and then the next time you
stream those numbers could go up.

At the very least, you could
be highlighting section of

your broadcast that were really
informative or just a lot of

fun and give them really
catchy searchable titles

and cool thumbnails.

Regardless on how you want to
tackle it on YouTube, the fact

of the matter is a lot
of people don't look for

six hour live streams to re watch

after they've been broadcast,
and to be quite honest with

you during our live streams
we've actually told people

that maybe Twitch or Mixer
or another platform will be a

better choice if they really
have no interest in growth

via video on demand content
and maybe you're watching this

in agreement and you think
that Twitch would actually

be a good platform, but you're
struggling to grow cause

you're just staring out, and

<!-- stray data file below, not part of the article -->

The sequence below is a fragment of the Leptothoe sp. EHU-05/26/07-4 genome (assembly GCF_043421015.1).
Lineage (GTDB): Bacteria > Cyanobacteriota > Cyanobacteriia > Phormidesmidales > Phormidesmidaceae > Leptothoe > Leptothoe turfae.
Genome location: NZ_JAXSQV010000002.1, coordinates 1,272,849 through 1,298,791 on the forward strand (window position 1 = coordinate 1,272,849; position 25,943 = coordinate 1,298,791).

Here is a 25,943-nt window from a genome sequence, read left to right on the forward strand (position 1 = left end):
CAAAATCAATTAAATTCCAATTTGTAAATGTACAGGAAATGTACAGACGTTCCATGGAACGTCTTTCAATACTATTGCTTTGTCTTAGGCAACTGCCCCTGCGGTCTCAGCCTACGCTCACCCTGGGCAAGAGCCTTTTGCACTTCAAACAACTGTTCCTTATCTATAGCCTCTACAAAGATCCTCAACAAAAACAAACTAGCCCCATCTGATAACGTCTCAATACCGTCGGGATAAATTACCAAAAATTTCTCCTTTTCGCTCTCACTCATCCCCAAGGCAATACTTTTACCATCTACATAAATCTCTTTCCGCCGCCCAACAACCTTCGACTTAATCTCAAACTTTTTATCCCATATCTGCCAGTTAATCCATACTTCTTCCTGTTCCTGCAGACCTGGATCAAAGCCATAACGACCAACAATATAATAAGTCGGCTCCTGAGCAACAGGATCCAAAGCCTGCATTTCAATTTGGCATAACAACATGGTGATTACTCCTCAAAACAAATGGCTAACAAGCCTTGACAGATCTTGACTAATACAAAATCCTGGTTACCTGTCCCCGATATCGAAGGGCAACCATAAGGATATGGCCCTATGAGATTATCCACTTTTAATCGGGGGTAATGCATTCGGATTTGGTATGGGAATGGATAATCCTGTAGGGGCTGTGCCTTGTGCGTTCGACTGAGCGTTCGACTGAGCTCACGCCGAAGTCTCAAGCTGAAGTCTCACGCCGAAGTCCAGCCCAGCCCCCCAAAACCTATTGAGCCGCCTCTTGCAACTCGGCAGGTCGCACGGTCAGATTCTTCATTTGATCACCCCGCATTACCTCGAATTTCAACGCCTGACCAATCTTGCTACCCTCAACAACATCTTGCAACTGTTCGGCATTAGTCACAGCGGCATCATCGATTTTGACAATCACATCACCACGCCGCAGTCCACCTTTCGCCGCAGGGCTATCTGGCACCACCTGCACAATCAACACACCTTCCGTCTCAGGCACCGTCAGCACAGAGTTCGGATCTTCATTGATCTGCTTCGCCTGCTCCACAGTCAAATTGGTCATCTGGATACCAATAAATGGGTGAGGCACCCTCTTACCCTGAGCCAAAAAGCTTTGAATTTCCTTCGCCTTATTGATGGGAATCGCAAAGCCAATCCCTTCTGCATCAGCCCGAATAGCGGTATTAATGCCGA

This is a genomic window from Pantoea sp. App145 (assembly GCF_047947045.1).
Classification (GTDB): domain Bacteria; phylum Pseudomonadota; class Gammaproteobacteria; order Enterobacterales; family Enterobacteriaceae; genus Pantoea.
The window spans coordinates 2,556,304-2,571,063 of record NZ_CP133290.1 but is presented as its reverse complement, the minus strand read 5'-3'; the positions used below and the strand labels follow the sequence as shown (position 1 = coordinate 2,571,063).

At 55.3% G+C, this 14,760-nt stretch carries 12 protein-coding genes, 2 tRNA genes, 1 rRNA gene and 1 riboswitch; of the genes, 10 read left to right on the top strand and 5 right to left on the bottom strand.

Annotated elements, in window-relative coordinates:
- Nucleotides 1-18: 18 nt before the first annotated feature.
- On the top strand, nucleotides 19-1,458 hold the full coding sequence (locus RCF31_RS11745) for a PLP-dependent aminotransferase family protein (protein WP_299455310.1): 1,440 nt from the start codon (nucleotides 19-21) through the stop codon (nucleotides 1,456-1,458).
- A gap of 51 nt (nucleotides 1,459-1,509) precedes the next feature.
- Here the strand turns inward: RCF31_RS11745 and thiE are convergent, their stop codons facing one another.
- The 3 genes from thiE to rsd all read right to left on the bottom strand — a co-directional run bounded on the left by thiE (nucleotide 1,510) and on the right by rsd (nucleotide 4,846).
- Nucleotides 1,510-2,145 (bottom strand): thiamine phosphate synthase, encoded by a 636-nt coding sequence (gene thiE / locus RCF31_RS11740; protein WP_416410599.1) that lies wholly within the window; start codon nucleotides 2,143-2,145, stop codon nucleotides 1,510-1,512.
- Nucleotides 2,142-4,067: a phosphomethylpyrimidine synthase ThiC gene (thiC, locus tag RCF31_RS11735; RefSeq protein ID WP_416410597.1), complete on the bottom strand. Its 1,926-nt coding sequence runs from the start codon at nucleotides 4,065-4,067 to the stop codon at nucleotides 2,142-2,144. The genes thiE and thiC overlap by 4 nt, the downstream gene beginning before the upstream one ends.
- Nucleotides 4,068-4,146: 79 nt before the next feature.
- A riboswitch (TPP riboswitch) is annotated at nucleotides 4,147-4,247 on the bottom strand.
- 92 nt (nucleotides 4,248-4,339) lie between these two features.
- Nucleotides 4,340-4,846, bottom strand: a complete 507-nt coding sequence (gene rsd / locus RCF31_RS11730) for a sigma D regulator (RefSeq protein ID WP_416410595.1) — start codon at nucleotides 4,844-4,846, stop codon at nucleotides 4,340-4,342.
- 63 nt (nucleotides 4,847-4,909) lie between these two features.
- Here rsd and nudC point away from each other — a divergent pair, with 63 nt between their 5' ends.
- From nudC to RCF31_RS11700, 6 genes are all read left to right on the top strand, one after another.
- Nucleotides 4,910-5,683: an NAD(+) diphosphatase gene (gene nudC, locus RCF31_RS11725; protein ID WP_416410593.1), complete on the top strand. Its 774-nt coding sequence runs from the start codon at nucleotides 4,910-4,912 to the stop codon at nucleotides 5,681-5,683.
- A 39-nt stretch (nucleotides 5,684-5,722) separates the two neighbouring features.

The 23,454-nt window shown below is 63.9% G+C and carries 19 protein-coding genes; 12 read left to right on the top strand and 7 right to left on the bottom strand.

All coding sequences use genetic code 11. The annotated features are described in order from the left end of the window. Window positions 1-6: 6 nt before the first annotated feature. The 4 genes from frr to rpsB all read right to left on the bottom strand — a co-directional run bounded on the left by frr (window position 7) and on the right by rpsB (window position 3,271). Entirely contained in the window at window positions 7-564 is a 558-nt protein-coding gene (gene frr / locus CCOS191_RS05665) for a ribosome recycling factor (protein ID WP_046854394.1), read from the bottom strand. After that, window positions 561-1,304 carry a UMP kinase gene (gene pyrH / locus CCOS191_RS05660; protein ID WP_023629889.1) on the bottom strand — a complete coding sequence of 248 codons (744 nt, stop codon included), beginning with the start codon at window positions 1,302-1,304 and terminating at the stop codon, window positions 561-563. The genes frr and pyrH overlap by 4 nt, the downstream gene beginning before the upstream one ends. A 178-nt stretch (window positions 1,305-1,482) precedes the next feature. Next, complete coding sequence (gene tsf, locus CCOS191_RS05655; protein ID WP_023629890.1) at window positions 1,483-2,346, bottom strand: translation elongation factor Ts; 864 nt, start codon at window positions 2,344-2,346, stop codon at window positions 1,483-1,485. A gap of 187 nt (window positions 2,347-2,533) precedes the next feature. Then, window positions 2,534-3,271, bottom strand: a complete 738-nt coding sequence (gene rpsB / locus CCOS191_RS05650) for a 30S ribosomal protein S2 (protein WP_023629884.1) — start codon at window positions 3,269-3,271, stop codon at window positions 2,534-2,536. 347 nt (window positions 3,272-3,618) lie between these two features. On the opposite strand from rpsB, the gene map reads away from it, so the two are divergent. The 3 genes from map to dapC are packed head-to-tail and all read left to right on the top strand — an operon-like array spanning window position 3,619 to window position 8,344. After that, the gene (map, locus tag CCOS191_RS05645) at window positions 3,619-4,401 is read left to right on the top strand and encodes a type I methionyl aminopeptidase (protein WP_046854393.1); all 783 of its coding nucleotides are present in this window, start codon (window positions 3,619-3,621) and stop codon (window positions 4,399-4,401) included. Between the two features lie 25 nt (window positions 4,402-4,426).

I'll say it again always be

casting, that is a way to grow on Twitch,

but a lot streamers will
tell you that they got there

start here on YouTube.

Because think about when you use YouTube.

What are the type of things
you regularly search for?

You're probably not looking
for a six hour live stream,

but you're looking for an
answer to a question, something

high value, something
entertaining and a lot of these

streamers now, the full
time broadcasters started on

YouTube by growing that
audience providing value to them

and deciding that Twitch was
just gonna be where they wanted

to go and a lot of them stared
before streaming on YouTube

was even possible.

As always, this is a choice
that we can't make for you

and there's pros and cons to
either side of this argument,

but I do hope that my thoughts
here and opinions on the

matter helped you in some way
understand how you could take

advantage of Twitch or
YouTube or Twitch and YouTube

using both platforms, using
Twitch as another form of

social media to grow your overall brand.

There's a lot of ways you can
tackle this and I just hope

that this was helpful.

Don't forget to subscribe, of course,

and let us know in the comments:

Have you tried streaming before
and if so, on what platform?

How did it go?Let us know and we will

see you in the next one.Have a great day.